Angola: China Tries To Help

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April 14, 2007: Angola has made peace work. For example, Congo (Brazzaville) four years after its peace agreement, still has problems with rebel groups. Not so in Angola. Five years ago this month Angola reached a peace agreement that ended a 27 year long civil war between the government and the UNITA (National Union for Total Independence of Angola) guerrilla movement. Angola, has made some progress. One reason is oil prices. Angola managed to stay in the oil business during the civil war. That's because much of it is off shore and in Cabinda province which is separated from the rest of the country by a slice of neighboring Congo. A small Cabinda separatist movement continues to limp along, but is no threat. High oil prices and rising production provides Angola with makes billions from its oil industry. However, there has been little economic development in rural areas and among Angola's poor. The Angolan government is only nominally democratic. The regime of Jose Eduardo Dos Santos and his MPLA (Popular Movement for the Liberation of Angola) is largely unchallenged. Angola has not had a presidential election since 1992. Parliamentary elections are scheduled for 2008 and a presidential contest in 2009. No one knows if Dos Santos will run for re-election (at one time he claimed he would not). UNITA has tried to morph into a political party, but it remains weak. Critics accuse Dos Santos of buying political support with government funds, which is a common practice in oil rich, but otherwise backward, countries.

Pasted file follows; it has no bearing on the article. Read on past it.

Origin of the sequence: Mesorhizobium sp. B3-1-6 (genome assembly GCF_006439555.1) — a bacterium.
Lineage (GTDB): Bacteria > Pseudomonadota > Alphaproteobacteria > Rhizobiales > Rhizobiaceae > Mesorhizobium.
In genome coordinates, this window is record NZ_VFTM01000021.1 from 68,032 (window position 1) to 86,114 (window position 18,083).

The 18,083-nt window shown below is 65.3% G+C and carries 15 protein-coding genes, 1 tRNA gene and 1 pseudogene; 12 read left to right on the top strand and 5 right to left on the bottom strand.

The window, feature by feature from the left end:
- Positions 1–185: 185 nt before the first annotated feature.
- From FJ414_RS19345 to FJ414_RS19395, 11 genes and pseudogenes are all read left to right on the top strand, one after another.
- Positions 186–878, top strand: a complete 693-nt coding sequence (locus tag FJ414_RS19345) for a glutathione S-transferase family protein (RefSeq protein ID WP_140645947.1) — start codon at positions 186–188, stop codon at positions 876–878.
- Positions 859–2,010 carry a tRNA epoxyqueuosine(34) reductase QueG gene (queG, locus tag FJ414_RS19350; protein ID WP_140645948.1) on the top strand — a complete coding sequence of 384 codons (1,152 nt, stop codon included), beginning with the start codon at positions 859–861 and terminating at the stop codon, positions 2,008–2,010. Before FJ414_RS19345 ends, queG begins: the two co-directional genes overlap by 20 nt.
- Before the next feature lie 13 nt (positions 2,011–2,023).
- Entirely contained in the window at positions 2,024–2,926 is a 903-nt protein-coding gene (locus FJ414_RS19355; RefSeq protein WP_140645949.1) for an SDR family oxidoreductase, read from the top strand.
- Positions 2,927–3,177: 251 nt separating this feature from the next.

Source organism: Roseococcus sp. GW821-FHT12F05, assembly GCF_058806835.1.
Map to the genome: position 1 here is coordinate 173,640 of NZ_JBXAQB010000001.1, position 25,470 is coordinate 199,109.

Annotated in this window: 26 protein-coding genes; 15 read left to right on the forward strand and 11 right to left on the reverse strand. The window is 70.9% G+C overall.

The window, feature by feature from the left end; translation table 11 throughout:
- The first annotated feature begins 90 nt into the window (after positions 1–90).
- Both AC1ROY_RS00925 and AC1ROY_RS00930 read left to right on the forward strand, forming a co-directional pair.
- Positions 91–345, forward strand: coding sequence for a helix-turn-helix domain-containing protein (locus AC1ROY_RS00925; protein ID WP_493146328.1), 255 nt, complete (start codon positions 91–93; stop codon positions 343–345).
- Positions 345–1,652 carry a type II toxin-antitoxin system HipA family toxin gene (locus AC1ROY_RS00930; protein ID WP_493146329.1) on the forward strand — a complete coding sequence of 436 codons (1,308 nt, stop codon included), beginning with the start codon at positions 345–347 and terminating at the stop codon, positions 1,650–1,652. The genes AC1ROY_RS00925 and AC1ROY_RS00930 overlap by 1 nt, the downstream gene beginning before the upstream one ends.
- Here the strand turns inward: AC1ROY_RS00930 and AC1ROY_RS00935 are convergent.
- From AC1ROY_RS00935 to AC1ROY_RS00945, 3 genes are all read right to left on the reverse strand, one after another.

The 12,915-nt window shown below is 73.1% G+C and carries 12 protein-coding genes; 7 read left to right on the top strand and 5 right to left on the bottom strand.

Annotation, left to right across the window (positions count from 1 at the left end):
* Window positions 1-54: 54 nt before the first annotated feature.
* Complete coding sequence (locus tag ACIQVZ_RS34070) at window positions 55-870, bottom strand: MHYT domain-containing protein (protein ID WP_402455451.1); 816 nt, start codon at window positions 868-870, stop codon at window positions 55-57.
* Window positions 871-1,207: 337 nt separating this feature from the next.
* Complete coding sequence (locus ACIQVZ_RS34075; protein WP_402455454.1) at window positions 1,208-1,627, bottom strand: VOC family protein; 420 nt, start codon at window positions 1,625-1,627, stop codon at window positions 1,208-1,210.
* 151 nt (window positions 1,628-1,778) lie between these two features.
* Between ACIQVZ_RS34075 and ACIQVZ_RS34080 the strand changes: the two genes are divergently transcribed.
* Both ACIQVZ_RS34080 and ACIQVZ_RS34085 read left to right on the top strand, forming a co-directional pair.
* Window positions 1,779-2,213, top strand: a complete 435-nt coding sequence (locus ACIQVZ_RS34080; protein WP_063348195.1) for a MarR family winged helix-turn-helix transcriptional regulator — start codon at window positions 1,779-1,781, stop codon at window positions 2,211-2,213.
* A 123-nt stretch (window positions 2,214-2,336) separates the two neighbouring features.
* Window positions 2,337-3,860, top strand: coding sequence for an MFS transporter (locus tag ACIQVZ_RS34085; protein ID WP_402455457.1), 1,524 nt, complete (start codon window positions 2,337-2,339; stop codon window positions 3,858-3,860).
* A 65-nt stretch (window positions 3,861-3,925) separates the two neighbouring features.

The government has some useful foreign friends. China is increasingly active in Angola. China is helping rebuild the rail line between Benguela and the capital, Luanda. The rail line was a frequent target of UNITA guerrillas. The new and improved railroad will also connect with the port if Lobito, where dock facilities are being upgraded. China agreed to supply military equipment to Angola. Trade between China and Angola is over $5 billion a year. China needs the oil, and is willing to do whatever it takes to keep the oil coming. That includes propping up local dictators. Whatever it takes.

 

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